1. Ahh, this was an interesting read. Hmm, I think that the other bodies/ consciousness In that series probably run parallel to the physical world and do not have a solid “existence” of their own. Or maybe it is a manner similar to cores in a CPU? .o.

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    1. the CPU reference kinda leans towards the idea of a greater consciousness, since each core in a CPU doesnt have a full PC attached to it. i guess my main gripe with that is philosophical. i dont like splitting consciousness into its own entity without ties to the physical. as for the idea of running in parallel, that would kinda make us monsters for grasping the anisotropic since we’re monopolizing a shared mind across multiple bodies.


      1. Funny how I’m going to study physics just for that exact reason. No, not for Sansa alone, but for many other things, with Mahouka Koukou no Rettousei and Toaru Majutsu no Index being the ones that mostly influenced me to take that decision (Steins;Gate contributed greatly too).

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          1. If only I had the money, the time, the resources and the freaking money, I would love to study many fields: biology, chemistry, neurology, psychology, engineering. I just love trying to understand how things work, especially natural phenomena, humans (especially their mind) and their artificial constructs. Too bad I’m not rich nor immortal.

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              1. Oh? Perhaps. As, from what Kizumonogatari teaches, 80% of vampire’s death is suicide from boredom. I think that I would never bore myself in trying to understand things though, just like I will never be able to watch every existing anime because more are produced, I think the range of things I don’t understand will increase with the passage of time. Now, I just need to achieve immortality…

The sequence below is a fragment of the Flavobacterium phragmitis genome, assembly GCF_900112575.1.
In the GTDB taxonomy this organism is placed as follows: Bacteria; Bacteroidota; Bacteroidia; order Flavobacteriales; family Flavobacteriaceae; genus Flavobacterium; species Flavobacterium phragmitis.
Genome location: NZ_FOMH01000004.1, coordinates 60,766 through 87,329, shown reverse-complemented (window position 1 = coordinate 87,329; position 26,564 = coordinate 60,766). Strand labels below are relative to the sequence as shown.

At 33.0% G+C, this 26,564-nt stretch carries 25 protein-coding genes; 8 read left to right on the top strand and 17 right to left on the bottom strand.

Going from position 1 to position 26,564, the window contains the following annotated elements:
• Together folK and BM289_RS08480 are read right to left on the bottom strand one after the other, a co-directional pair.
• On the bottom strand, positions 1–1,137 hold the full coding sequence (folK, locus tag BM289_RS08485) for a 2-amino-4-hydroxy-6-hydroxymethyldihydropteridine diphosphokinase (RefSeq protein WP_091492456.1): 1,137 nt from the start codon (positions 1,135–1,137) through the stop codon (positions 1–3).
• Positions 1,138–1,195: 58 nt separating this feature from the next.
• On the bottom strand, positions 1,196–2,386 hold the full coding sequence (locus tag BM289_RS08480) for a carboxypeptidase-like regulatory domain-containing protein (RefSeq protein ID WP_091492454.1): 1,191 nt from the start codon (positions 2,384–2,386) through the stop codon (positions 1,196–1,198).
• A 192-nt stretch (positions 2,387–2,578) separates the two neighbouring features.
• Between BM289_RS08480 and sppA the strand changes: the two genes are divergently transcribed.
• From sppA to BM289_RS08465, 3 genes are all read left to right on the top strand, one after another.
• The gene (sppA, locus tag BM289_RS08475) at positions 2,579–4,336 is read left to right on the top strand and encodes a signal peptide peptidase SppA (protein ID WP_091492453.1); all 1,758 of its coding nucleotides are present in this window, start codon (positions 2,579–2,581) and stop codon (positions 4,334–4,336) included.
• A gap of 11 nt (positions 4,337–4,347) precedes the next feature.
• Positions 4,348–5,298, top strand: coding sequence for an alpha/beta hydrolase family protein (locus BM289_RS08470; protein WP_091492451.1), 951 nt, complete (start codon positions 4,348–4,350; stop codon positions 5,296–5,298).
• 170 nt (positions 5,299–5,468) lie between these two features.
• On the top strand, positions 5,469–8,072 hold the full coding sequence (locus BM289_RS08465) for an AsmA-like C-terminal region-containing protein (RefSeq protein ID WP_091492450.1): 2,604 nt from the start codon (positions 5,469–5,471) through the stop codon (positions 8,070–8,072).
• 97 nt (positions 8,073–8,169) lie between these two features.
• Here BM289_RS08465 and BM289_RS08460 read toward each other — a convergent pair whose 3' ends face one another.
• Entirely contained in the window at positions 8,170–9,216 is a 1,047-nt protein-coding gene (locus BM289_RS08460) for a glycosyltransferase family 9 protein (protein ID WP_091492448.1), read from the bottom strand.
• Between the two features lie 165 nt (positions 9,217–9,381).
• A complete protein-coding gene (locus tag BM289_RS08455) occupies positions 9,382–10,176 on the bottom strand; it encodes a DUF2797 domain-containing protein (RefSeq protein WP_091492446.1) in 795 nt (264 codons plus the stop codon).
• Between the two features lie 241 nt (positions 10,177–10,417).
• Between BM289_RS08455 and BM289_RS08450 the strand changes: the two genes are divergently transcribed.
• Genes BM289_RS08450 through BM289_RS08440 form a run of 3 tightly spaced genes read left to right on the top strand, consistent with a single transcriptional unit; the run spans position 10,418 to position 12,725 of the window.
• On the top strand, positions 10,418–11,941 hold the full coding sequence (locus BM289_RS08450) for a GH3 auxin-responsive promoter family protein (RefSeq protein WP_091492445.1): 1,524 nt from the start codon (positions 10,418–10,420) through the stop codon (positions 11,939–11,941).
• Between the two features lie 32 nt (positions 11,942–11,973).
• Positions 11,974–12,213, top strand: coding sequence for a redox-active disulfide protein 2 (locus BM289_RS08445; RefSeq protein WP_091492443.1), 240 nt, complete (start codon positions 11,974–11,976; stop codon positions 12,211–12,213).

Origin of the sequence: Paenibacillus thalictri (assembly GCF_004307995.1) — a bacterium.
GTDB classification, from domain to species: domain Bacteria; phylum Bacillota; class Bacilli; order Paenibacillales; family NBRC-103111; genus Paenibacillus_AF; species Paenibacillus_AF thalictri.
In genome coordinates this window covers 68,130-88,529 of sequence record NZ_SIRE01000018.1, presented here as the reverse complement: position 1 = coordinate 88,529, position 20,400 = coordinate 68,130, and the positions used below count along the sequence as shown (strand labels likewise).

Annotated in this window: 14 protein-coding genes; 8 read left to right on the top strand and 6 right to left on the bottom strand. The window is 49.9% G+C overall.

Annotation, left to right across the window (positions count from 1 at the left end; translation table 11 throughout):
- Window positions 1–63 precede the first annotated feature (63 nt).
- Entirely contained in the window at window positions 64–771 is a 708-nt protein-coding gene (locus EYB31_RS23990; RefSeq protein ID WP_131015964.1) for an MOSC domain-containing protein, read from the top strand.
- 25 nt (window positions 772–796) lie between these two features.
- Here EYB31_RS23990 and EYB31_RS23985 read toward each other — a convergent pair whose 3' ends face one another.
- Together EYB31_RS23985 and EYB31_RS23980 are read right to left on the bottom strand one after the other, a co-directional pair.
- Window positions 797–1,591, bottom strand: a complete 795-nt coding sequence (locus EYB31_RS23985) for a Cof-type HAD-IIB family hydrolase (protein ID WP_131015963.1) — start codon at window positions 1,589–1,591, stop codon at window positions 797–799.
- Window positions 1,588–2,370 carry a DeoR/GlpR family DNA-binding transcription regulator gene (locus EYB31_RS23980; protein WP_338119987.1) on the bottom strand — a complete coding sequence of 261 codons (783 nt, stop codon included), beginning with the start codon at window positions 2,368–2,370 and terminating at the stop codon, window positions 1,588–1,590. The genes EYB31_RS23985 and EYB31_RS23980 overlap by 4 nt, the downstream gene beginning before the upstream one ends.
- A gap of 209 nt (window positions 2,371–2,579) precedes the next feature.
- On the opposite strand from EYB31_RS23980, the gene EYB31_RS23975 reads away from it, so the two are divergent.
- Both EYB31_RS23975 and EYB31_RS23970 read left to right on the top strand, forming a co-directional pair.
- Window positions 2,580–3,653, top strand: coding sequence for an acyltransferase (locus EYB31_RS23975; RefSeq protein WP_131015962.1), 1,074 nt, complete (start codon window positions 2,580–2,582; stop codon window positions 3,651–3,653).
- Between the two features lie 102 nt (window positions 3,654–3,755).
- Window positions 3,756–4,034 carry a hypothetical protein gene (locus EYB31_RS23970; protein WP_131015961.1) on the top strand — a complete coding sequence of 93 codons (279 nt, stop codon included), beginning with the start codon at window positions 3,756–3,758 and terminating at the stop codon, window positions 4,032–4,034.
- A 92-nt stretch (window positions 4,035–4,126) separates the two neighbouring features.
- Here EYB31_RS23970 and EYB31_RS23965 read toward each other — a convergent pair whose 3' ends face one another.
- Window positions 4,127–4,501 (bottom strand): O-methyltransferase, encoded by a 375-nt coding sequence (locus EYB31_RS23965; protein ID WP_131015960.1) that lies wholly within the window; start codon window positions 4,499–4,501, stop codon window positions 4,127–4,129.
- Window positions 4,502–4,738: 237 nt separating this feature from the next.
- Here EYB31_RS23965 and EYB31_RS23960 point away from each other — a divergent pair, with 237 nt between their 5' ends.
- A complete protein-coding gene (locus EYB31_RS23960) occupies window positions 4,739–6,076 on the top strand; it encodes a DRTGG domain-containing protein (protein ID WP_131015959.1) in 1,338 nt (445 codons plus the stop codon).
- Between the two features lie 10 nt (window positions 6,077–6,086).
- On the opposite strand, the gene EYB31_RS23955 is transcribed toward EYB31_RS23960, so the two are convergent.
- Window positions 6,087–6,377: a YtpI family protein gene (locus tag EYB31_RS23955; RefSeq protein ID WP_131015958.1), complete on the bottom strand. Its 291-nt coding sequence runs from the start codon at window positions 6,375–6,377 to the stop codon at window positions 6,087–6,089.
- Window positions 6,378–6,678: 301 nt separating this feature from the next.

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              2. Hoh, that’s true. I just began my holidays, and am already saying “heh, who I can make a post about it later” and then you will never actually see a post about it.

                That could be a problem indeed.

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  2. Nice to see people thinking hard on it. Just shows that Anime is multipurpose: it saves you, it makes you use your brain, it saves your soul, it makes you wonder about humanity’s existence, it saves your life, it makes you realize how precious life is and so on (yes, I’ve intentionally repeated myself several times).

    That aside. I’m more incline to think that the “conciousness” (not brain) alone is multidimensional. Or that at least “other selves” aren’t involved, because that would cause… several other problems (I would declare war on my other self if my brain was used by a parallel me to be honest, unless he permits to use his brain capacity too, that is). Kuhh, I’m really curious about how it works. Even if fictional, I just love understanding the logic behind these things. I hope they will deepen the explanations.